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Thunder with Heavy, Wet Snow

Duluth, MN

May 8 to 9, 2019

Radar loop, National Weather Service Forecast Office, Duluth, MN
Ending 6:04 PM CDT (23:04 UTC), May 8, 2019


A strong late-season storm dumped 6 to 12 inches of wet, dense snow in the higher elevations of Duluth and the higher elevations south of Superior, WI from late afternoon on May 8 to the early morning daylight hours of May 9. Convection early in the event, including a few rumbles of thunder around 6 PM CDT, helped boost snowfall rates to 1 inch or more per hour in spite of ground temperatures and air temperatures above freezing. The temperature at the Duluth International Airport was consistently 34 degrees or warmer for most of the storm and only briefly dropped to 33 degrees. Snow totals varied greatly due to ground surface types, localized bursts of heavier snow, elevation, and proximity to Lake Superior. Snow only accumulated 1 to 4 inches at the bottom of the hill in Duluth and in Superior, Wisconsin. Precipitation in those areas began initially as rain or a rain-snow mix, then fell as snow for several hours, then changed back to rain during the night. The National Weather Service Forecast Office several miles inland near the airport measured 10.6 inches. The meteorologists in their Area Forecast Discussion issued at 7:18 PM CDT also noted they observed a brief period of thundersnow at the office. Personal observations of thunder, near the ridge crest of central Duluth, were made at 5:45 PM CDT, 6:01 PM CDT, and 6:08 PM CDT.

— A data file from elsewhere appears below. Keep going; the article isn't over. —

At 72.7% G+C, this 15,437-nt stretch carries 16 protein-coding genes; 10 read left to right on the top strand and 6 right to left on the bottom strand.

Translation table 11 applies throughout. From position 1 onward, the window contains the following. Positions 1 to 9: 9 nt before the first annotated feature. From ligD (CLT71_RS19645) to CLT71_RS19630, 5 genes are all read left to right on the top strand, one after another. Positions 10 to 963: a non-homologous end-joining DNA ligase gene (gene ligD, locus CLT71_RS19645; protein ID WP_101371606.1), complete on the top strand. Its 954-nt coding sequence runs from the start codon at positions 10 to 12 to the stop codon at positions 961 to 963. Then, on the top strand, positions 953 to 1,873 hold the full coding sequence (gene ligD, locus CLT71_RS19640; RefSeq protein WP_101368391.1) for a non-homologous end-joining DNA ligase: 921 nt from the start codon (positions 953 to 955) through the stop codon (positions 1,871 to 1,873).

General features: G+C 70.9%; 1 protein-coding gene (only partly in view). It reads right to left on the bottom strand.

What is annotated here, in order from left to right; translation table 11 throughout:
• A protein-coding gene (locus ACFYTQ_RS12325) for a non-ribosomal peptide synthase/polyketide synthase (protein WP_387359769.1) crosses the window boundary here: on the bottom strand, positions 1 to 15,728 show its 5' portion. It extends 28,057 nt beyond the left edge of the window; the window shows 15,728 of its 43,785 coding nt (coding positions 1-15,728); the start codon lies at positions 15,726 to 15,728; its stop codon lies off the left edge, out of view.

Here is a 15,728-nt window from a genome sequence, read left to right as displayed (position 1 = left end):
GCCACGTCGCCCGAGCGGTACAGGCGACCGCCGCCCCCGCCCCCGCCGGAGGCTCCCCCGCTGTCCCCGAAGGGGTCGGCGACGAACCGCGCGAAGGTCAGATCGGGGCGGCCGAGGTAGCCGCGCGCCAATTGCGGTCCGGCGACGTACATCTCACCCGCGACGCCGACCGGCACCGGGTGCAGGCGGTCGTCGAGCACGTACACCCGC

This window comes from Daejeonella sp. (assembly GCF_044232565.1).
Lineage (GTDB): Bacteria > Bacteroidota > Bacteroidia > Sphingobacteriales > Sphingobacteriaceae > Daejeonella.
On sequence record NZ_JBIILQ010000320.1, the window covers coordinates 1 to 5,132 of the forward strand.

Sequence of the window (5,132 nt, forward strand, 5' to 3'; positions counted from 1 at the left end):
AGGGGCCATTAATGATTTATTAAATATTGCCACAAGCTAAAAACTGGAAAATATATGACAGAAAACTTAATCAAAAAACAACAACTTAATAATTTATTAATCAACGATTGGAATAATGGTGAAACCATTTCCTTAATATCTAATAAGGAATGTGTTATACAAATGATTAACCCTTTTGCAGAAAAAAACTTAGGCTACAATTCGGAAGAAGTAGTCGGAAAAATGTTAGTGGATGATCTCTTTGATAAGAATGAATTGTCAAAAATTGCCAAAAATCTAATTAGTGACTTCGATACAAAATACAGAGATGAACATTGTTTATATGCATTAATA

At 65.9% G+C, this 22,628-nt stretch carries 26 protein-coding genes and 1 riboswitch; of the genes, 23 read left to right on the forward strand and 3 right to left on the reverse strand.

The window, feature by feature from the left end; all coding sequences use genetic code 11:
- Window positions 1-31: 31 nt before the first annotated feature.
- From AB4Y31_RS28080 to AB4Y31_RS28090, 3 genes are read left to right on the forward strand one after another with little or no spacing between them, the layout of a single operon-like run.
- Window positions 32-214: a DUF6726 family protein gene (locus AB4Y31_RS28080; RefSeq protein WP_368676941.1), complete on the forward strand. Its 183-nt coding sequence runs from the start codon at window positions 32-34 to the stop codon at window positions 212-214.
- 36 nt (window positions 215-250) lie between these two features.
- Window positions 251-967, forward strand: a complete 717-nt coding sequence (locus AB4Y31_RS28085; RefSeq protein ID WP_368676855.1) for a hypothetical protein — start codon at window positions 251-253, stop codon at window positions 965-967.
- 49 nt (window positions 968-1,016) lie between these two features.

As a side note, another 2.4 inches of wet snow accumulated at the National Weather Service on May 19. Add in 0.3 inches that fell on May 1st and the total of 13.3 inches brakes the record for the month. The previous snowfall record for May was 8.1 inches set in May 1954. Enough snow fell on May 8th, 8.3 inches, to break the record for the most snow on any one day. The previous record was 5.5 set in 1902.

The most notable feature of the storm, other than the thundersnow and broken snowfall records, is that the atmosphere in the first few thousand feet cooled dramatically during the afternoon. This strong cooling occurred in spite of the strength of the May sun's radiation. Some apparent cooling mechanisms are listed below.

Cool air flowing off Lake Superior

Adiabatic cooling due to air rising up the hill (orographic lift)

Sublimation of snow into dry air

Evaporation into dry air of rain from the snow that was melting just above the ground

Partial or complete melting of snow

High intensity of precipitation that increased the rate of cooling from sublimation, evaporation, and melting